Levy Launch

Community gathers to kick off bond levy for new high school

Molly, Ellen, Chris, and Dominic DiTommaso

Molly, Ellen, Chris, and Dominic DiTommaso

Isaac Robberts, Staff writer

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Lancaster City Schools kicked off the much anticipated bond levy for a new high ool with a celebration for the community.  On Sunday, March 24, 2019, hundreds of local residents and city school employees gathered at the current high school for food, fun, activities, and to spread information about the new school.

Classrooms in the current high school lack the number of wall outlets.

The ballot issue seeks approval for a 3.7 mill bond, costing homeowners less than $11 per month for a $100,000 home value. The state of Ohio’s Facilities Construction Commission will fund 35% of the project. If the levy passes, the new school is slated to be completed for the 2024-2025 school year.

Recently, efforts were made to register 18 year old students to vote in hopes of increasing positive voter turnout. In addition, Lancaster City Schools Superintendent, Steve Wigton said significant measures have been in the works that should impact voter turnout.

“We are targeting the registered voters who have a history of voting in primary elections, the registered voters, who through voter modeling research, are most likely to support the levy, and our school community of staff and parents, particularly the parents of elementary students who will attend the new high school,” said Wigton.

Outdated security equipment like this will be updated in the new high school.

Lancaster High School is more than 60 years old and it’s structure is reportedly inadequate for today’s students to excel academically in a modern, high-tech world. The existing building has inadequate temperature control, lacks lab spaces and is severely crowded.he proposed new high school will be twice the size of the current school at 327,214 square feet. and will be built on the current high school property without displacing students during construction.Additionally, the new school will address the challenges of security and safety and provide state of the art technology for today’s educational needs.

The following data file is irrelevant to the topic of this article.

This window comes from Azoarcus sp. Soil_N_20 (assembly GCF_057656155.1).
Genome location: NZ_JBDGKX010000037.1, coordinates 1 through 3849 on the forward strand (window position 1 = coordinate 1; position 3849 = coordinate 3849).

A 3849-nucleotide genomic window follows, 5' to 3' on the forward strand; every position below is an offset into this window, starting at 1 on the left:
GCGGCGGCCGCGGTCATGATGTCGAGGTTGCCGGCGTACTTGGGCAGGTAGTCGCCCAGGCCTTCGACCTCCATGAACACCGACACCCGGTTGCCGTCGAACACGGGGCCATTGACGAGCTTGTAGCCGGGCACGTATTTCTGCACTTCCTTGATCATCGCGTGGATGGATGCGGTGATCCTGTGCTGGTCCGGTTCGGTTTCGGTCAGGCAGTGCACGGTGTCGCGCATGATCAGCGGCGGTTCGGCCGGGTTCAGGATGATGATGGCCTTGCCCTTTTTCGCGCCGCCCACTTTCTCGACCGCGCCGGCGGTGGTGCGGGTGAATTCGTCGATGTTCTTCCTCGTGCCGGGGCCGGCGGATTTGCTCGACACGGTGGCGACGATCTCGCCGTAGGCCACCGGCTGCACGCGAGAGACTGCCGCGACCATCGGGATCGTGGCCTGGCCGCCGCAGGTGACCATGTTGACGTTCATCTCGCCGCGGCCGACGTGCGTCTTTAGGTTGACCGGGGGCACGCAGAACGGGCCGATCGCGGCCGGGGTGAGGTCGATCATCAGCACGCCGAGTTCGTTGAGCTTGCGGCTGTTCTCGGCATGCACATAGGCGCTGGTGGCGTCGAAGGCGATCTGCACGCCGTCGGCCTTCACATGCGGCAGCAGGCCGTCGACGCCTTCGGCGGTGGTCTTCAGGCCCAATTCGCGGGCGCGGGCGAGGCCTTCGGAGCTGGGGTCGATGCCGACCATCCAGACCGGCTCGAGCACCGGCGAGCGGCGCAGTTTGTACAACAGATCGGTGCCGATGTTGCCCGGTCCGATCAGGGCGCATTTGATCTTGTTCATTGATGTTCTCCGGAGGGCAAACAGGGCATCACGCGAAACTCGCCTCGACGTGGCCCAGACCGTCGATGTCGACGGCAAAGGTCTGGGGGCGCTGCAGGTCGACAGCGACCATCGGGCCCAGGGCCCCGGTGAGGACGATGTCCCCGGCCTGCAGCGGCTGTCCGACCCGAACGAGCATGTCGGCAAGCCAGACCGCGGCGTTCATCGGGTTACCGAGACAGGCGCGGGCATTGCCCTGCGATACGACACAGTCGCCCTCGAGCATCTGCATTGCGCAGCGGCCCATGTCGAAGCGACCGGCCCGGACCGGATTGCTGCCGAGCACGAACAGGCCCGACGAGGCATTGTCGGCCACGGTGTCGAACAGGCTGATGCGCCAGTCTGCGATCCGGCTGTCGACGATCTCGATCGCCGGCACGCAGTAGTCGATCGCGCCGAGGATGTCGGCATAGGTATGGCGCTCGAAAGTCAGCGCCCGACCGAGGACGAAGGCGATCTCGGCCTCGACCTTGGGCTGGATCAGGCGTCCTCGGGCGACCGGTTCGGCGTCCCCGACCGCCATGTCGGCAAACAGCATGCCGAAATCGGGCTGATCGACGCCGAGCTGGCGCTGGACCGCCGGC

The proposed new high school will be air conditioned.

“The total cost of the project, which includes the construction of the new building and the relocation of athletic fields is $101 million,” Wigton said.

Wigton explained that less than half of the funds are coming from the state, which leaves Lancaster with $35,350,000 left to raise, which is a huge gap he said.  In the past, the Lancaster voters have been very supportive when it comes to building new schools in the district.

“The ability to complete the master facilities plan to construct all new school buildings in the district is the culmination of the dedicated efforts of many people over many years. I am grateful to the community for their support. This is why the plaques on our new buildings say Built By The Citizens of the Lancaster City School District,” said the Superintendent.